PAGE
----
(Dayhoff 1968, from Strasser pg. 112)
• Dayhoff, M. O. and G. E. Kimball. Punched Card Calculation of Resonance Energies J. Chem. Phys. 17, 706-717, Ph.D. Thesis, Columbia University, Graduate School of Chemistry, 1949. DOI:10.1063/1.1747374
• Dayhoff, M. O. and R. S. Ledley. Comprotein: A Computer Program to Aid Primary Protein Structure Determination. In Proceedings of the Fall Joint Computer Conference, 1962, 262-274. Santa Monica, CA: American Federation of Information Processing Societies, 1962. http://portal.acm.org/citation.cfm?id=1461546
• Dayhoff, M. O. 1965. Computer aids to protein sequence determination. J. Theor. Biol. 8: 97-112. doi:10.1016/0022-5193(65)90096-2
• Krawitz, E. The Watson Scientific Computing Laboratory: A Center for Scientific Research Using Calculating Machines. Columbia Engineering Quarterly, November 1949. http://www.columbia.edu/acis/history/krawitz/index.html
• Ledley, R.S. Report on the Use of Computers in Biology and Medicine. National Research Council (U.S.). Advisory Committee on Electronic Computers in Biology and Medicine, National Research Council (U.S.). Division of Medical Sciences. Published by National Academy of Sciences – National Research Council, 1960. http://books.google.com/books?id=J5grAAAAYAAJ&output=html
• Strasser, B.J. “Collecting and Experimenting: The moral economies of biological research, 1960s-1980s.”, Preprints of the Max-Planck Institute for the History of Science, 310, 105-23. 2006.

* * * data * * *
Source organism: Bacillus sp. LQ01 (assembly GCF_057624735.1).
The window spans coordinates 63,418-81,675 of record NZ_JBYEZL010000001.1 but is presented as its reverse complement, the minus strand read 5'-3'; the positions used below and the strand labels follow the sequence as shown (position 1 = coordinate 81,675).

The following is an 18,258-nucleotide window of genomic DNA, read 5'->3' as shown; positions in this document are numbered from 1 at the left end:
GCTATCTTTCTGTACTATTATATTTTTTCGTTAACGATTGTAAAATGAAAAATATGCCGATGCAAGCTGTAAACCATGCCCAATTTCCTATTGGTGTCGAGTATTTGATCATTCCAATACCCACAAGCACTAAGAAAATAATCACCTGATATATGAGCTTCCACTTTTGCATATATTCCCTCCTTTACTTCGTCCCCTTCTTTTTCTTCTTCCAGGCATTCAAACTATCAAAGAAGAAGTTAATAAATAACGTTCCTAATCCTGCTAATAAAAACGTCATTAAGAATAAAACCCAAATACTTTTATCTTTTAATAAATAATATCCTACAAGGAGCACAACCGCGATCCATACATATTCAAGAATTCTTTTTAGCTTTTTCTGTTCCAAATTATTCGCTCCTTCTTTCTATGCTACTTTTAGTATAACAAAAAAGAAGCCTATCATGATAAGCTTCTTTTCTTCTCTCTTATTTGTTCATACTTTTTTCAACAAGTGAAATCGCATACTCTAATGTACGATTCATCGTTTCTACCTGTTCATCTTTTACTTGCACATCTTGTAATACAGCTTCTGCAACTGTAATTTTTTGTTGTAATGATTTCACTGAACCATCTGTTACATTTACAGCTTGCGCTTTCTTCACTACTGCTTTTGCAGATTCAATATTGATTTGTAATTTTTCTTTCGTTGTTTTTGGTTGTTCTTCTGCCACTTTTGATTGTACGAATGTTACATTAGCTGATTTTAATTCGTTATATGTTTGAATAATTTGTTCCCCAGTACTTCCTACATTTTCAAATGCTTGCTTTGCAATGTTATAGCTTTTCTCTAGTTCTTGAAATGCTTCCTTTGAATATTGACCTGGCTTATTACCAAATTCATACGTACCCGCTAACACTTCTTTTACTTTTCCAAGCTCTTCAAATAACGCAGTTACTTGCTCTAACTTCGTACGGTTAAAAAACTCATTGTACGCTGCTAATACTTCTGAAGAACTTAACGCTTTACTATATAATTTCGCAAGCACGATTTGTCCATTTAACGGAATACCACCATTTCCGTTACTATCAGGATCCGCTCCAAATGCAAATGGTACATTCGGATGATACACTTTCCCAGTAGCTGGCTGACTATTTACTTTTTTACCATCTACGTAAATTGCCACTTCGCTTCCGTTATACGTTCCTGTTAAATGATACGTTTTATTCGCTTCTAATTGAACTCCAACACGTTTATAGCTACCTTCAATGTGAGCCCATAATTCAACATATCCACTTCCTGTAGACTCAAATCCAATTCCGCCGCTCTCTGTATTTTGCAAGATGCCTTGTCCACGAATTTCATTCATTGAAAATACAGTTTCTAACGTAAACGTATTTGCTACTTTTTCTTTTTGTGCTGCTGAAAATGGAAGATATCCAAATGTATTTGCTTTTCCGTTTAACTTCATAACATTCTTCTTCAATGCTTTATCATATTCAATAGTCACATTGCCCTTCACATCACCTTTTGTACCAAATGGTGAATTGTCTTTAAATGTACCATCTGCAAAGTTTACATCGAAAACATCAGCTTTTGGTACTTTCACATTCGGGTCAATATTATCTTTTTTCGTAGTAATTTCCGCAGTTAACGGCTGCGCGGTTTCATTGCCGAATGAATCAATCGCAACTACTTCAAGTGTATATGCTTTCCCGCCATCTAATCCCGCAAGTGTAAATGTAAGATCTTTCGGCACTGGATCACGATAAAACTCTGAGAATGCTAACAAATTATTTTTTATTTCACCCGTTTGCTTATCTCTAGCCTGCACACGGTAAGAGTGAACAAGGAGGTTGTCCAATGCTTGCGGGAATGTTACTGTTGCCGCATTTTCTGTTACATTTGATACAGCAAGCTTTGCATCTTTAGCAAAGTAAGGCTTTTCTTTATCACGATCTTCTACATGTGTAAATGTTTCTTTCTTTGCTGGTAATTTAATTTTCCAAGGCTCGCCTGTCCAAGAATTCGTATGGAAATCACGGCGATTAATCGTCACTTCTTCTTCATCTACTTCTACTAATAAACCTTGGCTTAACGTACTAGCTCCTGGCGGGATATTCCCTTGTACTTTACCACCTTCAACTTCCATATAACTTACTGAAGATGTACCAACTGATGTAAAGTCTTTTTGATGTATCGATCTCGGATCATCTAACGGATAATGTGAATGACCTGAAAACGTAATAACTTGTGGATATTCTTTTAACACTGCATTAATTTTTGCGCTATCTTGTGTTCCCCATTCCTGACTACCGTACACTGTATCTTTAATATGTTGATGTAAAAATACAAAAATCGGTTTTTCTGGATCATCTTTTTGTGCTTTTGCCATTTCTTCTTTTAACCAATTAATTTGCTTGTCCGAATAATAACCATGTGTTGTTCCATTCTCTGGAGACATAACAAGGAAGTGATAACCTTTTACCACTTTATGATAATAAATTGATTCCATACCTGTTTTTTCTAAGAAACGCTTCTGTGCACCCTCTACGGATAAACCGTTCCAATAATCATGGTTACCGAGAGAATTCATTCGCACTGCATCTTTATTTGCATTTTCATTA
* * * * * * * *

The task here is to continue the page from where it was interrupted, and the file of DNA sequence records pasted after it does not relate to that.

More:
http://www.yale.edu/history/faculty/materials/strasser-mpi-2006.pdf EDIT: new location of this PDF: http://biologie.unige.ch/assets/brunostrasser/Strasser_MPI_2006.pdf
http://www.dayhoff.cc/ Dr. Margaret Oakley Dayhoff — Pioneer in Bioinformatics; has more extensive bibliographies and biographical information. And family photos.
http://www.springerlink.com/content/9w1118639vl11603/ Margart Oakley Dayhoff 1925-1983
http://books.google.com/books?id=J5grAAAAYAAJ&pg=PP1&output=html Use of computers in biology and medicine report.
http://en.wikipedia.org/wiki/Punch_cards Punch card image
http://www.columbia.edu/acis/history/krawitz/index.html punch card machines
http://www.yale.edu/history/faculty/strasser.html Bruno Strasser homepage
http://videocast.nih.gov/Summary.asp?File=14412 GenBank Anniversary talks
http://www.biology.arizona.edu/biochemistry/problem_sets/aa/Dayhoff.html One letter code by Dayhoff
http://www.molecularevolution.org/mbl/resources/models/aamodels.php More on matrices and substitutions
http://www.inf.ethz.ch/personal/gonnet/DarwinManual/node146.html More on matrices and substitutions
To see the Mash Up of Ada Lovelace Day posts by location, topic, or as a list go here: http://ada.pint.org.uk/